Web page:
I guess on the fan side, we see rap labels kind of like fraternities. You know, when you say “Kappa,” people envision something in their head. And, for a long time, when people saw G.O.O.D. Music, they would think about the “conscious” smart stuff. But, I feel like you’re trying to change that image and make it more accessible to what people are about right now.
I don’t think that I’m trying to change the image. I think that there is a— with what I do: high taste level, luxury drug rap … With what I do … It’s best presented in a high level of musicality and production. Whether it be Ye today, whether it be Pharrell and Chad tomorrow, or yesteryear. It was always synonymous with that. Now, with that being the case, you have guys like Kanye West, who probably came in the game producing, fans of the Native Tongues. Street hip-hop has always had a place and I always had a fanfare with everybody, because hip-hop started as a street thing. I’m just representing that at G.O.O.D. Musicality and all that shit is high level. It just meshes well, blends well. I get to stick out like a sore thumb in the music business.

The weird thing about you specifically is … It’s weird for people to be like, “He’s a traditionalist.” I remember 10, 15 years ago, when people were saying, “Oh, the Clipse is bad for rap.” “Oh, the Clipse is bringing this drug stuff into the culture.” It’s weird to see that turn on its head.
And, listen, the drug culture in rap is rampant these days.

They’re doing stuff I didn’t even know existed now.
It’s so rampant these days that I’m just like … I mean, I remember doing this, like, cocaine rap — [Imitates the voice of a sensational newscaster] Coke rappers! I remember that term, and it was like berating, and just … Now …

… There’s kids named after pills!
Yo! And, I’m not knocking any of it. I’m just saying I remember being shot at about it. Like I would be shot. Me and my brother were being shot.

And, now it’s just the way things are.
And, now it’s just the way things are.

You were bringing bars to it.
Writing bars, writing new fundamentals, similes, metaphors, the comparisons, the unorthodox comparisons. Still the art, still the art of rap. Street culture was just the common thread.

So, you have a line about the colorful dreads. Tell me about that.
Oh, you know, I just said I feel rare in this. “I’m too rare in this world full of pink hair.”

Somebody going to take that some way. [Pusha begins to shrug]
There’s a lot of pink hair … Oh! Ye was like, “Hey, man, what do you think about that? You think you should change that? Not just because I have pink hair.” I said, “Oh, do you have pink hair today?” He was like, “It’s blond …” I was like, “Oh.” He said, “One of my best friends, he dyes his hair, too.” I said, “I want you to understand the two types of people out here. You have guys that do [the pink hair]. And you have rap fans and rappers that I admire and look up to — those young guys, the A Boogies, the Don Qs, the Meek Mills — that speak for another section. I feel like my energy leans towards more of that side, the elder of that side.” If you’re a rager, if you like to rage and go “Aaaaah!” [shakes his fists skyward] Jump out, and you do all that … I feel like that’s for your side. And, I feel like your side is making a lot of noise. So, “I’m too rare in a world full of pink hair” means “I feel like there’s more of you guys than there are of us.”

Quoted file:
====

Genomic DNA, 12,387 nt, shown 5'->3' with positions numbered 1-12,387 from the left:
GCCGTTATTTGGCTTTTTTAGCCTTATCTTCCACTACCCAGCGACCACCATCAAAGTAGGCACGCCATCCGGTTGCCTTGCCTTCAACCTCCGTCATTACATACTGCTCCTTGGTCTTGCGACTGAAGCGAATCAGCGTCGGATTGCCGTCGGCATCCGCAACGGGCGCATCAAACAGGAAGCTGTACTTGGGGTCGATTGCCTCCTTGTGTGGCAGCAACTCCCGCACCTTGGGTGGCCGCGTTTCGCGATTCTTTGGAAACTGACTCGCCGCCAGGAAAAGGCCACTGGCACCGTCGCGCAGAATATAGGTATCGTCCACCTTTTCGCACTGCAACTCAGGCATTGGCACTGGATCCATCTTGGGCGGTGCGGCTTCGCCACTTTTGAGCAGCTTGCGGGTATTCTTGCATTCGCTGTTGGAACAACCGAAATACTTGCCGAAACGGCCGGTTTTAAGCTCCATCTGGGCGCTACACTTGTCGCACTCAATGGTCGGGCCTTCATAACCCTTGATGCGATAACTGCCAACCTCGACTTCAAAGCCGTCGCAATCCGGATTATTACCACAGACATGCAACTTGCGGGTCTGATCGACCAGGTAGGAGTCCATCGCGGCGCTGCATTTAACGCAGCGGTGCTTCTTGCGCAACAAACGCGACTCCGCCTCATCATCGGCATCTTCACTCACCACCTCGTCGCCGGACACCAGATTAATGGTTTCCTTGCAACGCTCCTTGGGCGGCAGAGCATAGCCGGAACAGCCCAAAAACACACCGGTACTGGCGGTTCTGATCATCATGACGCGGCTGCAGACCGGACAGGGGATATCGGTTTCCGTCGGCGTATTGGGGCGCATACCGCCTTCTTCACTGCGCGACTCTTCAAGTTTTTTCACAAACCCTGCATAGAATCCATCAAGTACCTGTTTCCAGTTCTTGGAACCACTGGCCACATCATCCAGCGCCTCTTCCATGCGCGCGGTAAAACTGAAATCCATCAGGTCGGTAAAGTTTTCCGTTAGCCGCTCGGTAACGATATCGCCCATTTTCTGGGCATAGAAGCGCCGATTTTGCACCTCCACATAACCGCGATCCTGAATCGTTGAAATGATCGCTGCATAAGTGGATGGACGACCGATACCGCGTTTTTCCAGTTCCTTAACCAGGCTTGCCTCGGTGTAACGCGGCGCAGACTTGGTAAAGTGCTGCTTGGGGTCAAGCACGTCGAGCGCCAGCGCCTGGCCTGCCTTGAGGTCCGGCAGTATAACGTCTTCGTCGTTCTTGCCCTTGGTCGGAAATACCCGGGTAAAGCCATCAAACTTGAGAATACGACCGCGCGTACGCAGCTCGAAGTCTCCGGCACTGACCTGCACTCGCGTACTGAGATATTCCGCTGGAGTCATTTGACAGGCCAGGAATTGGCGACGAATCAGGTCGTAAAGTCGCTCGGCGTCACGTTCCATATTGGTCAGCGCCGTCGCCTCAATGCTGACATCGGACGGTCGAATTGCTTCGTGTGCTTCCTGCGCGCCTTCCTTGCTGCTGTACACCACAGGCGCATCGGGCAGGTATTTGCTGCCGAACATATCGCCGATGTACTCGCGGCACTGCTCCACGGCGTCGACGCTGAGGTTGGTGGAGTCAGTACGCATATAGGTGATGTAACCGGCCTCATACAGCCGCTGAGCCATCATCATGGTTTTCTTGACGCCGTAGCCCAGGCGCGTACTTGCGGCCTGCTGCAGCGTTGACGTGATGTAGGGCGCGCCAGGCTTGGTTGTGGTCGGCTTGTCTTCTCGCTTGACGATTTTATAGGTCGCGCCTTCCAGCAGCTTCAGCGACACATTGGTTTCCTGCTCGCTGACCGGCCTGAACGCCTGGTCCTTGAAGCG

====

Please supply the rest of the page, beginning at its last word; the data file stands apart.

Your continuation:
Photo: Brad Ogbonna/Vulture

You’re in a rare position right now, because you get to concentrate on craft and not really chase trends, not really try to track down whoever’s the hottest artist. How does it feel?
It feels pretty good, man. Feels good to be able to just make music that I feel. I don’t have the pressure of trying to please any more than my core [audience]. I remember Jay-Z making The Black Album. I was so hurt at the chatter around The Black Album because of how I looked at Jay-Z, and how I look at him now, still. He was the hood hero, made it, independent, label, whatever. By the time he got to The Black Album, Jay-Z was talking about Will Smith money … I felt like, “Man, he fucking made it. He made it, right?”

And, then he starts talking about The Black Album and was like … [whispers] Okay, this is dark. Then he starts talking about [how] it was the last one. And, I was like, “So, wait a minute, you mean to tell me, you finally get to make —” And, I don’t know what he had to go through compromise-wise, but he always had singles, he always had this, he always had that, soundtracks that played in the clubs, setting up the albums, that whole discography.

He got to this Black Album and told me — I internalized it like he was just talking to me personally, as a fan. “Oh, man, I’m gonna do this one album … [for] the streets, speaking introspectively, and that’s it. I got one of those.” I’m looking at him like, “Man, you’ve achieved … you made it!” Now I’m thinking, “You could make this record nine [more] times for me. I’m good.” Even Em. I remember wanting a Lyricist’s Lounge–level album from Eminem. You know what I’m saying?